Older Adults and Functional Decline: A Cross-Cultural Comparison
|Susan M. McCurry a1, Laura E. Gibbons a1, Gail E. Bond a1, Linda Teri a1, Walter A. Kukull a2, Roger Higdon a3, James D. Bowen a4, Wayne C. McCormick a5, Eric B. Larson a5, Madeline Murguia Rice a6 and Amy Borenstein Graves a7|
a1 Department of Psychosocial and Community Health, University of Washington, Seattle, Washington, US
a2 Department of Epidemiology, University of Washington, Seattle, Washington, US
a3 Department of Environmental Health, University of Washington, Seattle, Washington, US
a4 Department of Neurology, University of Washington, Seattle, Washington, US
a5 Department of Medicine, University of Washington, Seattle, Washington, US
a6 Epidemiology and Biostatistics, George Washington University, Washington, DC, US
a7 Epidemiology and Biostatistics, University of South Florida, Tampa, Florida, US.
Background: The study was conducted to examine the relationships between functional decline, health risk factors, lifestyle practices, and demographic variables in two culturally diverse, community-based samples of White and Japanese American older adults. Design: The study was an analysis of data from two ongoing studies of aging and dementia in King County, Washington. Functional status at baseline was evaluated, and factors associated with functional decline over a 4-year follow-up period were identified. The sample included 1,083 Japanese American and 1,011 White cognitively intact, community-dwelling adults aged 65 and older, who had no functional limitations at baseline and participated in at least one follow-up examination. Results: In 4 years of follow-up, 70% of the subjects reported no increase in functional limitation, and fewer than 5% of subjects declined in five or more activities. Risk factors associated with functional decline included increased age, female gender, medical comorbidity (particularly cerebrovascular disease, arthritis, and hypertension), elevated body mass index, poorer self-perceived health, and smoking. Depression and diabetes were also significant for persons with the greatest functional decline over the 4-year follow-up. Japanese speakers were significantly less likely to decline over the follow-up period than White or English-speaking Japanese American subjects. However, Japanese speakers were more likely to discontinue participation during the follow-up period, and may also have been more likely to underreport symptoms of functional decline. Conclusions: The present study provides further support that healthy lifestyle practices and prevention of chronic disease are important for maintaining functional independence in older adults. Japanese-speaking subjects were less likely to decline over time, although this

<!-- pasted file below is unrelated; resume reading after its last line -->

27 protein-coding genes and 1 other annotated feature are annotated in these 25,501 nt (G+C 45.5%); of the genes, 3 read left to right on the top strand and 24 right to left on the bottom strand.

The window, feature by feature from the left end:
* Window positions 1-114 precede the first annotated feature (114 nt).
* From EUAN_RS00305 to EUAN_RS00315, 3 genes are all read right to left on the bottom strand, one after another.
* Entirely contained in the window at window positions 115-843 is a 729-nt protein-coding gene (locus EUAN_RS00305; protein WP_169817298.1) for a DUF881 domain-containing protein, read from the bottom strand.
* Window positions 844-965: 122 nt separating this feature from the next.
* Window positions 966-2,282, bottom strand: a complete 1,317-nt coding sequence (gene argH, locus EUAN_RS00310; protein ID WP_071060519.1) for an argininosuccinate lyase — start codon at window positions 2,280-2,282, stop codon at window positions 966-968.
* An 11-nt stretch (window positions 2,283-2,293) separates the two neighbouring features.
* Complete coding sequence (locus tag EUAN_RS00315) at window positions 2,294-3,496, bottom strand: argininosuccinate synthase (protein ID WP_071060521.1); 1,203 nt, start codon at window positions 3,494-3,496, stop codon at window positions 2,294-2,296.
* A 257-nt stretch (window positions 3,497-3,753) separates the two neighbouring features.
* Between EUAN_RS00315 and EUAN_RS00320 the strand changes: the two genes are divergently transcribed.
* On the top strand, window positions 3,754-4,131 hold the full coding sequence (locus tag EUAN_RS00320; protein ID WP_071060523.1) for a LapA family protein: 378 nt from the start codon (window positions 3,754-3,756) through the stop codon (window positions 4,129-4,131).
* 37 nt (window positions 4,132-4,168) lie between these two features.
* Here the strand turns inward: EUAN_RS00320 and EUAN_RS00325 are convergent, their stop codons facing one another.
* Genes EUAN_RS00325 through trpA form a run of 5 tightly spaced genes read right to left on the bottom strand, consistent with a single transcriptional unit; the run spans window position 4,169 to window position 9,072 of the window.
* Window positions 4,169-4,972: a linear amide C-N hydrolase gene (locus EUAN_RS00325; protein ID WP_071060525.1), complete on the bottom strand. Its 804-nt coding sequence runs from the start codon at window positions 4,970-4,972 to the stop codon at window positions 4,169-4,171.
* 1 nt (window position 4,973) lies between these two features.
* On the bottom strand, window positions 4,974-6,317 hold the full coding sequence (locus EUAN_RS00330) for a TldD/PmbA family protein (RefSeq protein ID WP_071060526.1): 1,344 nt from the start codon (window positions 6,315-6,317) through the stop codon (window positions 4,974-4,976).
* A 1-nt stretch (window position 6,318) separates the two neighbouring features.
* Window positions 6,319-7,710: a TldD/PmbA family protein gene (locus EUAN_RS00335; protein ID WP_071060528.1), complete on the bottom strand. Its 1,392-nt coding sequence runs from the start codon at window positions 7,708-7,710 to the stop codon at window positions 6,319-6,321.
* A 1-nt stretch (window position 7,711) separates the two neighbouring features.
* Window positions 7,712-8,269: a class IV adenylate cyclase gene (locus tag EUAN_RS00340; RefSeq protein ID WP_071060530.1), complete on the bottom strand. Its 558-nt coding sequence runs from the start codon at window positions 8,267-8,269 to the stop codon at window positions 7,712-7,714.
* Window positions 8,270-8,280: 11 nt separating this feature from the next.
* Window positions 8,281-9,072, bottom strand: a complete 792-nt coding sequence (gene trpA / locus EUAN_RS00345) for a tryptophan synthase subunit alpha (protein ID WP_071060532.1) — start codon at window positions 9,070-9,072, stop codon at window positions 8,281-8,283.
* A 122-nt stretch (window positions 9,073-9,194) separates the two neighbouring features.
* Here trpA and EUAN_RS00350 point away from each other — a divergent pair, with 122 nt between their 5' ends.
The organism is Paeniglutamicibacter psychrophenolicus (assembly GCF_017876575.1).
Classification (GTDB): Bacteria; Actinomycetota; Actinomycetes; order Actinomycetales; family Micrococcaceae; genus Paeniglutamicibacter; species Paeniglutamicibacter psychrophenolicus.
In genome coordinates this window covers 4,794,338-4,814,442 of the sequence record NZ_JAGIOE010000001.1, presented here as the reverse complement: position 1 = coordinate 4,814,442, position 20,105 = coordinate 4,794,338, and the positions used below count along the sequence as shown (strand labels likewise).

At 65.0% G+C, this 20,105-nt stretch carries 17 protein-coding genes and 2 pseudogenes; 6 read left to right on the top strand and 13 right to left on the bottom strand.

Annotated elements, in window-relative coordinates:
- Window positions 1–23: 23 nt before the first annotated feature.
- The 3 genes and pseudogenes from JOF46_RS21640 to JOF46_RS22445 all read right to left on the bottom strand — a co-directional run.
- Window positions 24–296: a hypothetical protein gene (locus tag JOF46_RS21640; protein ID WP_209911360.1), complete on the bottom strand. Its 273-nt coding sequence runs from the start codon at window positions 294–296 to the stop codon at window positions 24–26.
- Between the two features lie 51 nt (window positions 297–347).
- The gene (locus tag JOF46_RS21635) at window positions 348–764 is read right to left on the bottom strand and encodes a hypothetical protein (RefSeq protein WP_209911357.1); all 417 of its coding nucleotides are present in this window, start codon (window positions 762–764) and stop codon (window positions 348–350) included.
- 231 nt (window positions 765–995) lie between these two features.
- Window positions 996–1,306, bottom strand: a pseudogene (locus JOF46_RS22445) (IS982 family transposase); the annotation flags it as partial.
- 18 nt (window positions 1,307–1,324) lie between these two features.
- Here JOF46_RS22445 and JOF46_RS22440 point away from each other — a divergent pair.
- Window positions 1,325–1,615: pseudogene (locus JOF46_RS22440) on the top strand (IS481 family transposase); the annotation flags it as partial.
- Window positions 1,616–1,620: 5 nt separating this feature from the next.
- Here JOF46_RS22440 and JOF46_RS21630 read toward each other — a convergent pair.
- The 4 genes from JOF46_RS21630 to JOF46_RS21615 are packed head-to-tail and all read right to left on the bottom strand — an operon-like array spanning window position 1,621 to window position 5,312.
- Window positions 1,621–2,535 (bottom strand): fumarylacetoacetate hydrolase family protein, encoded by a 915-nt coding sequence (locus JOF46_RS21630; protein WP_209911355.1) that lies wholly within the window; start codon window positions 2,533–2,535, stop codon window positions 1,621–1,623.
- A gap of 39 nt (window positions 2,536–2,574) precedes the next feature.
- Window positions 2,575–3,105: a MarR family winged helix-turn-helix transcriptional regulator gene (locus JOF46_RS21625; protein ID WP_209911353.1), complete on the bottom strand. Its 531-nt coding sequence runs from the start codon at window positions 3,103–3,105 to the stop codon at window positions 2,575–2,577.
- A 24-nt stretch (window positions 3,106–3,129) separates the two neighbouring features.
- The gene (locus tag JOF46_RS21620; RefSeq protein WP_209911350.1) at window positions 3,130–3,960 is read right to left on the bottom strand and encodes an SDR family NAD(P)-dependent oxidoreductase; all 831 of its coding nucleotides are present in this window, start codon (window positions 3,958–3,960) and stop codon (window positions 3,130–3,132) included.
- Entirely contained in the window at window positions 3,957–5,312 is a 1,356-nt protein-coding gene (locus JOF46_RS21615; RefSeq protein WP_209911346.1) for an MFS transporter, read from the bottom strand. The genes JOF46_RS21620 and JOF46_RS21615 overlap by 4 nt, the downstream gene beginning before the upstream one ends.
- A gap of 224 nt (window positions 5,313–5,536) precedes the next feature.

could be due in part to differential dropout and reporting bias. These findings have important implications for the design and interpretation of longitudinal studies of older adults. Researchers interested in the effects of ethnicity on health and aging should be cognizant of differences in recruitment and enrollment strategies among studies, and the ways in which these affect study findings. This study also demonstrates the importance of devoting adequate resources to minimize dropouts, and of including measures of health and functioning that are culturally equivalent and less reliant on self-report data.